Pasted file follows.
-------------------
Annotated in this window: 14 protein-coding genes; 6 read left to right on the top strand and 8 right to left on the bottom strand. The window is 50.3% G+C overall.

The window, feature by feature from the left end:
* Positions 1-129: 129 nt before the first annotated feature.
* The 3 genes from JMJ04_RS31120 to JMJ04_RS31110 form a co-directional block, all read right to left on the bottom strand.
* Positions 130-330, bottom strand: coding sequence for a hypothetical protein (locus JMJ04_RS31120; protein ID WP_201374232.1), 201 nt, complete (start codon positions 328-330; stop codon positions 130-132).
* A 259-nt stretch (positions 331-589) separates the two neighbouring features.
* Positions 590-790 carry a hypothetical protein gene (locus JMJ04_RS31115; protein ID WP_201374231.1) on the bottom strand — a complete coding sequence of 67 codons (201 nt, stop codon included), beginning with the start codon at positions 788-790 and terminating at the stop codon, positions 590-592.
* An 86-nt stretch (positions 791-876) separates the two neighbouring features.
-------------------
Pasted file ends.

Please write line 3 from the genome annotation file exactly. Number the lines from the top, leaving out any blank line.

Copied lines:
* Positions 1-129: 129 nt before the first annotated feature.